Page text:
I'll be appearing on two panels next Friday and Saturday. I don't know whose idea it was to let me out of my cage, but I'm sure they'll regret it come Sunday.
I would like to sound intelligent. I could really use your help doing it.
Here's what the panels are:
Breaking taboos in horror fiction: By its nature, horror pushes the boundaries of what we're comfortable with. But how far is too far? Does shock trump story? At what point do the boundaries break, rather than merely bend?
Blurring the lines of genre: Urban fantasy is a catch all for everything from modern day high fantasy to a mix of horror and noir. What other crossovers are possible? Do some genres lend themselves to intersections more than others?Neat, huh?
Now here's what I've been thinking about.
Much as it may seem that horror stories and films have no boundaries (Grace, anybody? Human Centipede? Deadgirl?) they actually exist because of them. Without taboos to challenge there would be nothing in them to make us uncomfortable, and uncomfortable is horror's stock in trade.
So the question is how far is too far? Above we've got demonic vampire babies, people surgically attached to each other ass to mouth, a zombie rape puppet in a basement vault repeatedly violated by teenage boys. Children, sex, death. Three things that really hammer on our buttons for good or ill.
I think it comes down to why the writer is trying to press those buttons. It's easy to dismiss films like these as nothing more than bloodbaths, torture porn, misogynistic hate fests. And if they're doing it for no other reason than to shock and sicken then I'd agree.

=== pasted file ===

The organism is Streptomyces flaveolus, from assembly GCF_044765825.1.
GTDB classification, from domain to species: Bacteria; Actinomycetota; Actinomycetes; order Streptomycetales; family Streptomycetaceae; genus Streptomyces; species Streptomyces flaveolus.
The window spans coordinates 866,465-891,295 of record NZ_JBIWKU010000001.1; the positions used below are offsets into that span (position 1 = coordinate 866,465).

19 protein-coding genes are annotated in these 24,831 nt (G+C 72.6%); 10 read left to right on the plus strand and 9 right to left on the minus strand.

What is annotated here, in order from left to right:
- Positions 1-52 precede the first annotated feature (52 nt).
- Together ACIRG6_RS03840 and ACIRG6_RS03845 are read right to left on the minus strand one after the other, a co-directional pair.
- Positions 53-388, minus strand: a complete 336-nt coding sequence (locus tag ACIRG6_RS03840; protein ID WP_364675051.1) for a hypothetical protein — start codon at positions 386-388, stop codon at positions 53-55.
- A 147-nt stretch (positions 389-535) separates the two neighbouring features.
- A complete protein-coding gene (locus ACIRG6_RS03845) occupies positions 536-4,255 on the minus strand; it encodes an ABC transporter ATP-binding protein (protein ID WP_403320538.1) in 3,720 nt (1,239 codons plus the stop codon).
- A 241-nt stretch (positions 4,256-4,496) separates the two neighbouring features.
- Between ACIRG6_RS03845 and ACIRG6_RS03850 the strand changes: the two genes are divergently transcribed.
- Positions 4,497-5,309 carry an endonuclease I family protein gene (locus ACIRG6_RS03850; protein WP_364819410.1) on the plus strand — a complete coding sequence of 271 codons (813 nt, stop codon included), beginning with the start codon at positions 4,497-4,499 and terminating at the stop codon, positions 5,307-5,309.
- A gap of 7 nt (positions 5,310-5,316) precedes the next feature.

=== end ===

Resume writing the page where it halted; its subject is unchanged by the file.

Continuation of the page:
But if you look deeper in some of them (some, not all - I mean, come on. Human Centipede?) you can find meaning, sickening though it might be. Deadgirl is about a couple of teenage boys who find this zombie girl strapped to a table in a sealed vault in an old hospital and pretty quickly come to the conclusion that they've got their own sex slave.
This isn't porn. It's not designed to titillate. It's a metaphor for how teenage boys are acclimated to brutalizing women. It shows how easy it is for misogyny to become the norm.
And even if there isn't a deeper metaphor, disturbing and shocking images don't necessarily detract from the story. Clive Barker's Sex, Death And Starshine is great story and full of graphic undead fucking. Midnight Meat Train uses an almost erotic imagery to describe the corpses of men and women hung from hooks
But when it comes down to it, taboos and limits are subjective. It really comes down to what each one of us thinks and how we react.
But what about crossing genres? Tim Powers' On Stranger Tides mixes magic and Caribbean pirates long before Johnny Depp was even on 21 Jump Street. Joe Lansdale does a superb job... well, with anything. Steampunk, urban fantasy, paranormal romance.
What works? What doesn't? Personally, I think any genre can mix with any other. You just have to do it right. I'd love to see a vampire version of Permanent Midnight.
So, my questions to y'all:
What genre crossovers would you like to see? What kind work best?
How far is too far in horror? Hurting children? Graphic violence? Rape? Clowns? Scratching fingernails down a chalkboard? The word "moist"?
Tell me, O Readers Three, what do you think?